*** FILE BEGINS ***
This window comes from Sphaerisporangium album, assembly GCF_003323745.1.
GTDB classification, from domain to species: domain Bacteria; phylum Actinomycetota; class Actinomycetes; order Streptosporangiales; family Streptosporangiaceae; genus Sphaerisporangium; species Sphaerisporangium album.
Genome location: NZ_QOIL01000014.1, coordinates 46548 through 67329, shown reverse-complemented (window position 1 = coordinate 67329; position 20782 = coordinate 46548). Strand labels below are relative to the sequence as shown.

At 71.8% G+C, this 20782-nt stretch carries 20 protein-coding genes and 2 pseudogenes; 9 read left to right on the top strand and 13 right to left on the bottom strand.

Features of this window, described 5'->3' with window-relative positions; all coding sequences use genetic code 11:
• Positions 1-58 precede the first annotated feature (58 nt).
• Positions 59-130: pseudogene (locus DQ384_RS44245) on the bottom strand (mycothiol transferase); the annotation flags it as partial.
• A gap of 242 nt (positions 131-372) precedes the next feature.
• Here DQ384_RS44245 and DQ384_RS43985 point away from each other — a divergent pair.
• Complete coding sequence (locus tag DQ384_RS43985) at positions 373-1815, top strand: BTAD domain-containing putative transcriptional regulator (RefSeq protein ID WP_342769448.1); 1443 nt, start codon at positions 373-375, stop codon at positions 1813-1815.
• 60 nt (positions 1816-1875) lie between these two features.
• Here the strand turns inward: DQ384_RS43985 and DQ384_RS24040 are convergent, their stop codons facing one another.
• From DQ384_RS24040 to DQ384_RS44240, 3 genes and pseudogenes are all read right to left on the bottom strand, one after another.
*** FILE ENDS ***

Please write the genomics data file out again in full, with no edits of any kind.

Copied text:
This window comes from Sphaerisporangium album, assembly GCF_003323745.1.
GTDB classification, from domain to species: domain Bacteria; phylum Actinomycetota; class Actinomycetes; order Streptosporangiales; family Streptosporangiaceae; genus Sphaerisporangium; species Sphaerisporangium album.
Genome location: NZ_QOIL01000014.1, coordinates 46548 through 67329, shown reverse-complemented (window position 1 = coordinate 67329; position 20782 = coordinate 46548). Strand labels below are relative to the sequence as shown.

At 71.8% G+C, this 20782-nt stretch carries 20 protein-coding genes and 2 pseudogenes; 9 read left to right on the top strand and 13 right to left on the bottom strand.

Features of this window, described 5'->3' with window-relative positions; all coding sequences use genetic code 11:
• Positions 1-58 precede the first annotated feature (58 nt).
• Positions 59-130: pseudogene (locus DQ384_RS44245) on the bottom strand (mycothiol transferase); the annotation flags it as partial.
• A gap of 242 nt (positions 131-372) precedes the next feature.
• Here DQ384_RS44245 and DQ384_RS43985 point away from each other — a divergent pair.
• Complete coding sequence (locus tag DQ384_RS43985) at positions 373-1815, top strand: BTAD domain-containing putative transcriptional regulator (RefSeq protein ID WP_342769448.1); 1443 nt, start codon at positions 373-375, stop codon at positions 1813-1815.
• 60 nt (positions 1816-1875) lie between these two features.
• Here the strand turns inward: DQ384_RS43985 and DQ384_RS24040 are convergent, their stop codons facing one another.
• From DQ384_RS24040 to DQ384_RS44240, 3 genes and pseudogenes are all read right to left on the bottom strand, one after another.